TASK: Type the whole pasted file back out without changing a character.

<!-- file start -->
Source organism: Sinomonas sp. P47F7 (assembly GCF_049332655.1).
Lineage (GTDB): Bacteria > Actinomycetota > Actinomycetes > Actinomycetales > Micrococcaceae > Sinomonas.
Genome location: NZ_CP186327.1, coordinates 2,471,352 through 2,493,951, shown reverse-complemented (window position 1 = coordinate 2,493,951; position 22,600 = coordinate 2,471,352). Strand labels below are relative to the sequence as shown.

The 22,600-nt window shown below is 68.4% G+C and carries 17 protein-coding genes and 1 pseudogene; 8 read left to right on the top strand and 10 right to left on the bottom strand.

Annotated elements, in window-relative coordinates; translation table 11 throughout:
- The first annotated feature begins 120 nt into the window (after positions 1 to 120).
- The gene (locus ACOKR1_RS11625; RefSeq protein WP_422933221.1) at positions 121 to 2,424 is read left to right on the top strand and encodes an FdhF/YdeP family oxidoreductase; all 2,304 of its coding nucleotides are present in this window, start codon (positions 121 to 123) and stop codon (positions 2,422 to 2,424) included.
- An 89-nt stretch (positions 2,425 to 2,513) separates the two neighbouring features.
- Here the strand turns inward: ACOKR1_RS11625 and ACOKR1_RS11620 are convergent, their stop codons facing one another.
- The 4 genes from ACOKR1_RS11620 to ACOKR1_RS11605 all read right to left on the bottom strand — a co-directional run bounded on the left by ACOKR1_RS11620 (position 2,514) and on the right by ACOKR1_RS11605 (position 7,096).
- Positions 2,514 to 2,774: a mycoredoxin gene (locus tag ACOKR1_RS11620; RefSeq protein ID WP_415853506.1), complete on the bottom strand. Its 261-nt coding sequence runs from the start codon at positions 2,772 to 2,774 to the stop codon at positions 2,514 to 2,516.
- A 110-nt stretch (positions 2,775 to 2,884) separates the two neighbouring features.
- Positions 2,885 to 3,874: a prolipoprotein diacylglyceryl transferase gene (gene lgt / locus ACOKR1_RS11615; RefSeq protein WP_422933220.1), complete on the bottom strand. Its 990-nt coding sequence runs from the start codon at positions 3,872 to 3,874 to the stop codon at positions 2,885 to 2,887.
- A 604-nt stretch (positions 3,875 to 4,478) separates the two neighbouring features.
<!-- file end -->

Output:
Source organism: Sinomonas sp. P47F7 (assembly GCF_049332655.1).
Lineage (GTDB): Bacteria > Actinomycetota > Actinomycetes > Actinomycetales > Micrococcaceae > Sinomonas.
Genome location: NZ_CP186327.1, coordinates 2,471,352 through 2,493,951, shown reverse-complemented (window position 1 = coordinate 2,493,951; position 22,600 = coordinate 2,471,352). Strand labels below are relative to the sequence as shown.

The 22,600-nt window shown below is 68.4% G+C and carries 17 protein-coding genes and 1 pseudogene; 8 read left to right on the top strand and 10 right to left on the bottom strand.

Annotated elements, in window-relative coordinates; translation table 11 throughout:
- The first annotated feature begins 120 nt into the window (after positions 1 to 120).
- The gene (locus ACOKR1_RS11625; RefSeq protein WP_422933221.1) at positions 121 to 2,424 is read left to right on the top strand and encodes an FdhF/YdeP family oxidoreductase; all 2,304 of its coding nucleotides are present in this window, start codon (positions 121 to 123) and stop codon (positions 2,422 to 2,424) included.
- An 89-nt stretch (positions 2,425 to 2,513) separates the two neighbouring features.
- Here the strand turns inward: ACOKR1_RS11625 and ACOKR1_RS11620 are convergent, their stop codons facing one another.
- The 4 genes from ACOKR1_RS11620 to ACOKR1_RS11605 all read right to left on the bottom strand — a co-directional run bounded on the left by ACOKR1_RS11620 (position 2,514) and on the right by ACOKR1_RS11605 (position 7,096).
- Positions 2,514 to 2,774: a mycoredoxin gene (locus tag ACOKR1_RS11620; RefSeq protein ID WP_415853506.1), complete on the bottom strand. Its 261-nt coding sequence runs from the start codon at positions 2,772 to 2,774 to the stop codon at positions 2,514 to 2,516.
- A 110-nt stretch (positions 2,775 to 2,884) separates the two neighbouring features.
- Positions 2,885 to 3,874: a prolipoprotein diacylglyceryl transferase gene (gene lgt / locus ACOKR1_RS11615; RefSeq protein WP_422933220.1), complete on the bottom strand. Its 990-nt coding sequence runs from the start codon at positions 3,872 to 3,874 to the stop codon at positions 2,885 to 2,887.
- A 604-nt stretch (positions 3,875 to 4,478) separates the two neighbouring features.